“Hacked” Facebook Account — or Cloned?

Dear friends who keep talking about “hacked Facebook accounts”:

When there is an account that is pretending to be your account on Facebook (or other social media platforms) that is sending friend requests to others, in most cases, this does not mean that your account has been “hacked” (i.e., inappropriately accessed by someone other than you).

In most cases, nothing has happened to your account. Rather, someone is attempting to “clone” your account by making a new account that appears to be you by using your information and pictures. When this happens, your account has not been “hacked”!

If this happens to you, go to the profile pretending to be you and report it to Facebook. The pictures below show you how to do it.

Given all of the hysteria about this right now, just do not accept new request from people on Facebook immediately and let them sit for a while — give it a few days before accepting them because if the account is reported to Facebook and then taken down, the illegitimate friend request will disappear.

If you’re interested to learn more about the real “Facebook Hack”, you can listen to these radio segments where I discussed it:

5 Key Things In-House Counsel Can Do to Help Their Businesses’ Cybersecurity

internet screen security protection
Photo by Pixabay on Pexels.com

Cybersecurity is a team sport and many people within a business must work together to help effectively manage their businesses’ cyber risk. In-house counsel plays a critical role in this process. A recent Law360 article (subscription required) identified the following key things they can do:

  1. Develop, implement, and table-top test an incident response plan
  2. Advise executives on their ethical obligations (and make sure to mention insider trading on knowledge of cyber incidents)
  3. Have an awareness of applicable laws and regulatory standards
  4. Understand and help manage third-party risk from vendors and business partners

I am adding one more because it is critical: Ensure the business has appropriate cyber insurance to address its unique risks.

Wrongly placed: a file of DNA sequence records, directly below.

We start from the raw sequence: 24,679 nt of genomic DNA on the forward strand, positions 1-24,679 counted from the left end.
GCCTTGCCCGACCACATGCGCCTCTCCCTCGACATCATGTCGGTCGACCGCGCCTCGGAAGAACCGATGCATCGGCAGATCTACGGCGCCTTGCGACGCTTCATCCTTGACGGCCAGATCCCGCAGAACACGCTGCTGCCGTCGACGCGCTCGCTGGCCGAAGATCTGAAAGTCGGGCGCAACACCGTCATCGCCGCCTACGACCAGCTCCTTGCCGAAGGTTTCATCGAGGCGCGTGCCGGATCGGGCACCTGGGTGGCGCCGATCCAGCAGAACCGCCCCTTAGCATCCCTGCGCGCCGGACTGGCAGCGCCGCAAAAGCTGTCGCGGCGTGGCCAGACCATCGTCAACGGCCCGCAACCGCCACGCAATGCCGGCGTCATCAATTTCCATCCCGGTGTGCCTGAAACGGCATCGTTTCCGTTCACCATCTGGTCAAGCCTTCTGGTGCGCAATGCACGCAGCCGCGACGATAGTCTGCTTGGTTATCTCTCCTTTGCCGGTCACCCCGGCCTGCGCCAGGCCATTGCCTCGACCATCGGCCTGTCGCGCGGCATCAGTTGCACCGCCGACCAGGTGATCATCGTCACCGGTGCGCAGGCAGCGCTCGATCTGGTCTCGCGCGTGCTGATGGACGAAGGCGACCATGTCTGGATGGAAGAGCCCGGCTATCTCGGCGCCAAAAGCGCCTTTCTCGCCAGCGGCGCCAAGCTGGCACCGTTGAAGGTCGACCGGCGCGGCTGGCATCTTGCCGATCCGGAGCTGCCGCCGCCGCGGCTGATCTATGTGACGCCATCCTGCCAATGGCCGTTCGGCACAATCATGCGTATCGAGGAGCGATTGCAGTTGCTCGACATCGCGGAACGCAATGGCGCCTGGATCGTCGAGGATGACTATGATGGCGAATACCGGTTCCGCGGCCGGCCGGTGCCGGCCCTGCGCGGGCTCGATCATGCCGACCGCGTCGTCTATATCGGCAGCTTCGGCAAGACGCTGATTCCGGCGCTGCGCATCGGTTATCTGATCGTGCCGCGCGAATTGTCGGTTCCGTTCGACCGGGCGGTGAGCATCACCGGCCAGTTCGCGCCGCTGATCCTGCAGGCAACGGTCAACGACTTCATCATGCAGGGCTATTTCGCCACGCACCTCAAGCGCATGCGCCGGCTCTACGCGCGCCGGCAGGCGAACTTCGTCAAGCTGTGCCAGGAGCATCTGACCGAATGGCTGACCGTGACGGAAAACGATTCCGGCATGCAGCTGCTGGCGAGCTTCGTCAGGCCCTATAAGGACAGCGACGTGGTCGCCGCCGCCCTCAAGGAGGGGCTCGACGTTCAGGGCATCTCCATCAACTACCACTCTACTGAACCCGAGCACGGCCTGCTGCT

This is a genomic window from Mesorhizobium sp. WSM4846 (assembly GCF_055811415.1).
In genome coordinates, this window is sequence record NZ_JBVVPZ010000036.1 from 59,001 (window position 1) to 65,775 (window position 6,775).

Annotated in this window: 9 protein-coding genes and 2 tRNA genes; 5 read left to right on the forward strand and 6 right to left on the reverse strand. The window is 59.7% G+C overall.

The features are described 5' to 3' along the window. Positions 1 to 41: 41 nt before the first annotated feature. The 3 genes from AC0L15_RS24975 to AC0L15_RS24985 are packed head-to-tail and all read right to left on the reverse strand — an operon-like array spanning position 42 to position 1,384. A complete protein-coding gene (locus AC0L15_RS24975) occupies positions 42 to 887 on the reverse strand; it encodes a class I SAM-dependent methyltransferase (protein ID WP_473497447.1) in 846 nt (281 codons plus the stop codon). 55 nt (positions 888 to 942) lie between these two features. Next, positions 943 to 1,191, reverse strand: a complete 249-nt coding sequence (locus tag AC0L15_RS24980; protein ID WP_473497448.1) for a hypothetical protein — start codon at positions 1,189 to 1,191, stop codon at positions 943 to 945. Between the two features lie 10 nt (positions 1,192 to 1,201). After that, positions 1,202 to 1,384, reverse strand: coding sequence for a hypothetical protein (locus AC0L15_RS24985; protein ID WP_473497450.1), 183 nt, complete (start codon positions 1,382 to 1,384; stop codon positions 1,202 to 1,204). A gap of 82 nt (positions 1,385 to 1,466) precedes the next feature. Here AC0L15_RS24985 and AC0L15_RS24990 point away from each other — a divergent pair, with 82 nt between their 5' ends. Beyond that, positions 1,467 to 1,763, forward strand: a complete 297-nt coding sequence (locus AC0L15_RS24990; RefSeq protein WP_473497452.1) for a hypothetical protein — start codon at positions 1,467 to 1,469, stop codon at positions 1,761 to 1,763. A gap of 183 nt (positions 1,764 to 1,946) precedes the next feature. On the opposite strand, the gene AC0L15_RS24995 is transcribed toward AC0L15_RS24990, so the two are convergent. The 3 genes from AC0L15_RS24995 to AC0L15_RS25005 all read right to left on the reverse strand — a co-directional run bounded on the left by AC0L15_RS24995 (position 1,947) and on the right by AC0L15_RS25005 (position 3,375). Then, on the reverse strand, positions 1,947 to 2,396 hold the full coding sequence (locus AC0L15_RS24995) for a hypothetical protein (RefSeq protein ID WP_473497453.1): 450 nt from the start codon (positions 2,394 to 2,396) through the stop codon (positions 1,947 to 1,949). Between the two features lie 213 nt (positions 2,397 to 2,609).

Did hackers record you watching porn? New scam using key elements of phishing and shame hacking

Cybercriminals are using yet another new twist on the old email phishing attack: they email people claiming to have infected porn sites with malware that allowed them to take over the recipient’s webcam and record them sitting at their computer watching porn and if they don’t pay up, the video is going public. I discuss this new method of attack in the video above and you can learn more details about how they do it in this article: Don’t Fall for This Scam Claiming You Were Recorded Watching Porn

For people who know they have never watched porn on their computers, this probably isn’t too effective. For everyone else, this threat of public shaming can be a powerful motivation to comply with the extortion demand.

This is another example of what I have often described as shame hacking, the use, or threatened use, of purportedly hacked data for embarrassing or extorting people by threatening to expose such compromising data if they do not comply with the demands made of them.

Shame hacking is one more way that cybercriminals have learned to monetize the fruits of their criminal actions and represents an increasing trend for how hacked information can and will be used in many ways. I have blogged about other cases where hackers have relied on shame hacking for profit.

Dallas / Fort Worth CBS News station in Dallas / Fort Worth did a story about this latest attack and invited Shawn Tuma on to explain more about it. See story here.

If you are the victim of shame hacking or any other type of cybercrime, you can easily report it online at the FBI’s Internet Crime Complaint Center (IC3).

Why do you need a cyber attorney? Shawn Tuma explains in Ethical Boardroom

spring2018In my latest article in Ethical Boardroom article, I explain some of the not-so-obvious reasons why you need an experienced cyber attorney on your team: Why you need a cyber attorney (Spring 2018)

Here are other Ethical Boardroom (@EthicalBoard) articles that I have written or contributed to that are also available for free:

GDPR, snooping tech, and data privacy — what does this all mean? Shawn Tuma explains

The EU’s GDPR, devices and services snooping on our privacy, and data privacy law – what does this all mean?

Shawn Tuma explains to CW33’s Morning Dose why the EU’s General Data Protection Regulation (GDPR) can be a positive step in the long run for simplifying data security and data privacy when compared to the multitude of different federal, state, and local laws in the United States.

Shawn Tuma discusses on The Michelle Mendoza Show on Seattle’s 820 AM, The Word

 

The EU’s GDPR, attorney Shawn Tuma discusses on the Steve Gruber Show

 

See also: INTEGRATING AMAZON’S “REKOGNITION” TOOL WITH POLICE BODY CAMERAS — SHAWN TUMA DISCUSSES ON CW33 MORNING DOSE

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Shawn Tuma (@shawnetuma) is an attorney with an internationally recognized reputation in cybersecurity, computer fraud, and data privacy law. He is a Cybersecurity & Data Privacy Attorney at Scheef & Stone, LLP, a full-service commercial law firm in Texas that represents businesses of all sizes throughout the United States and, through its Mackrell International network, around the world.